Feeds

Windows 95 to Windows 7: How Microsoft lost its vision

Behind the taskbar

High performance access to file storage

Comment Much better than Vista, and the best Windows yet. That seems to be the consensus view on Windows 7, and after two and a half months with the final build, I more or less agree - despite the niggling voice that says behind the new taskbar it is not really so different from Windows Vista.

Nevertheless, Windows 7 on its launch today is a better experience than Windows Vista was when released in early 2007, thanks to a UI polish, faster hardware, better drivers, and new features that users actually enjoy - Taskbar, Libraries, Aero Peek - rather than features that were detrimental to usability and compatibility even if there were good reasons for them. Yes, User Account Control, I'm thinking of you.

It is a good effort from the Windows 7 team, though its task was easier than that facing the Windows Vista crew. Windows 7 is a refinement of Windows Vista, whereas Vista was meant to be revolutionary.

Windows 7

Essentials of the Windows 95 user interface remain in Windows 7

The interesting questions about Windows Vista concern not what was delivered, but what was omitted. I attended Microsoft's 2003 Professional Developers Conference (PDC), where we heard about the now-notorious "three pillars of Longhorn": Avalon, later called Windows Presentation Foundation (WPF); Indigo, later called Windows Communication Foundation; and WinFS, still called WinFS, still not shipped.

WinFS was the relational file system that was itself a delayed variation of the Object File System promised for the Cairo project originally talked about in 1991. Making it work sensibly, though, proved too difficult. With two of three pillars removed, no wonder Windows Vista tottered.

Ah, but surely Avalon was left in? It is true that WPF did ship with Windows Vista, but Avalon as originally conceived did not survive the July 2005 reset, when work on Windows Vista was scrapped and restarted based on the Windows Server 2003 code base. In 2003, Microsoft Group vice president Jim Allchin described Avalon as "the graphics subsystem in Windows Longhorn and a foundation for the Windows Longhorn shell".

That may have been true of the glacial but fascinating technical preview given out at that PDC, but it was not true of what eventually became Vista, carefully analyzed by Richard Grimes and found to include minimal .NET code. There will be a little more .NET in Windows 7, with things like the PowerShell scripting environment, but it remains predominantly native code.

As presented at PDC 2003, Longhorn was visionary. Code access security in .NET was going to solve Windows security problems. XAML hosted in the browser would unite the Internet and the desktop. WinFS was going to liberate data from application silos.

What we got was Windows Vista, and now there's Windows 7. Neither is remotely visionary, even though the latter is a very competent desktop operating system.

High performance access to file storage

Next page: From 3.1 to 95

More from The Register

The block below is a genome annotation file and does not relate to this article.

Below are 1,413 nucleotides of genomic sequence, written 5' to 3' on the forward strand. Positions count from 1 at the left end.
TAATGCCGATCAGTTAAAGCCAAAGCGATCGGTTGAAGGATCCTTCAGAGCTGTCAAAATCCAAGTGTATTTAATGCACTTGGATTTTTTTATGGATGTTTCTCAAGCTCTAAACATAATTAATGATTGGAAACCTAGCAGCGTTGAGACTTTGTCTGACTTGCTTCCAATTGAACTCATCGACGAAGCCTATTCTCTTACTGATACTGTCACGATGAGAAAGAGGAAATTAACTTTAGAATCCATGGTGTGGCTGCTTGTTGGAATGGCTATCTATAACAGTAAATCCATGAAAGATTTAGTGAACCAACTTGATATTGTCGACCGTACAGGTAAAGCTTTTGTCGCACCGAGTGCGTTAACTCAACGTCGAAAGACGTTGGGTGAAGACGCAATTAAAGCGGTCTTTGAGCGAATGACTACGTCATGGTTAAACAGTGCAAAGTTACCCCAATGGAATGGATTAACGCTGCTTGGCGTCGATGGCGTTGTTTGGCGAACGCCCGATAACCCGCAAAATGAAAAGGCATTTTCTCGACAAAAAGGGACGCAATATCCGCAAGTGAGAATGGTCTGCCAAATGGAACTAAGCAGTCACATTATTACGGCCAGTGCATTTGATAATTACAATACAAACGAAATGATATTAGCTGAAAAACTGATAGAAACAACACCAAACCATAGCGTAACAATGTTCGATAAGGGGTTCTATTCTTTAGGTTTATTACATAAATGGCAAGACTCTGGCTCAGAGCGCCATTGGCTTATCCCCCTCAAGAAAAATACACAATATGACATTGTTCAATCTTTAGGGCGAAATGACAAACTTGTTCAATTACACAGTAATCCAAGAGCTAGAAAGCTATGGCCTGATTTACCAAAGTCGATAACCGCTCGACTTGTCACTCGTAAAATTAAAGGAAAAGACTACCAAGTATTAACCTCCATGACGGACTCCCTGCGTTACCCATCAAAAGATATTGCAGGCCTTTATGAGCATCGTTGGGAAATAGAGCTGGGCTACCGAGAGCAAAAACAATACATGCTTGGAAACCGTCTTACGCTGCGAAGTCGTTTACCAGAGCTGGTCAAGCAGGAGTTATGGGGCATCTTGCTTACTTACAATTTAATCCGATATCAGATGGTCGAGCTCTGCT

next story
Android engineer: We DIDN'T copy Apple OR follow Samsung's orders
Veep testifies for Samsung during Apple patent trial
Windows 8.1, which you probably haven't upgraded to yet, ALREADY OBSOLETE
Pre-Update versions of new Windows version will no longer support patches
OpenSSL Heartbleed: Bloody nose for open-source bleeding hearts
Bloke behind the cockup says not enough people are helping crucial crypto project
Microsoft lobs pre-release Windows Phone 8.1 at devs who dare
App makers can load it before anyone else, but if they do they're stuck with it
Half of Twitter's 'active users' are SILENT STALKERS
Nearly 50% have NEVER tweeted a word
Windows XP still has 27 per cent market share on its deathbed
Windows 7 making some gains on XP Death Day
Internet-of-stuff startup dumps NoSQL for ... SQL?
NoSQL taste great at first but lacks proper nutrients, says startup cloud whiz
This time it's 'Personal': new Office 365 sub covers just two devices
Redmond also brings Office into Google's back yard
US taxman blows Win XP deadline, must now spend millions on custom support
Gov't IT likened to 'a Model T with a lot of things on top of it'
prev story

Whitepapers

Securing web applications made simple and scalable
In this whitepaper learn how automated security testing can provide a simple and scalable way to protect your web applications.
Five 3D headsets to be won!
We were so impressed by the Durovis Dive headset we’ve asked the company to give some away to Reg readers.
HP ArcSight ESM solution helps Finansbank
Based on their experience using HP ArcSight Enterprise Security Manager for IT security operations, Finansbank moved to HP ArcSight ESM for fraud management.
The benefits of software based PBX
Why you should break free from your proprietary PBX and how to leverage your existing server hardware.
Mobile application security study
Download this report to see the alarming realities regarding the sheer number of applications vulnerable to attack, as well as the most common and easily addressable vulnerability errors.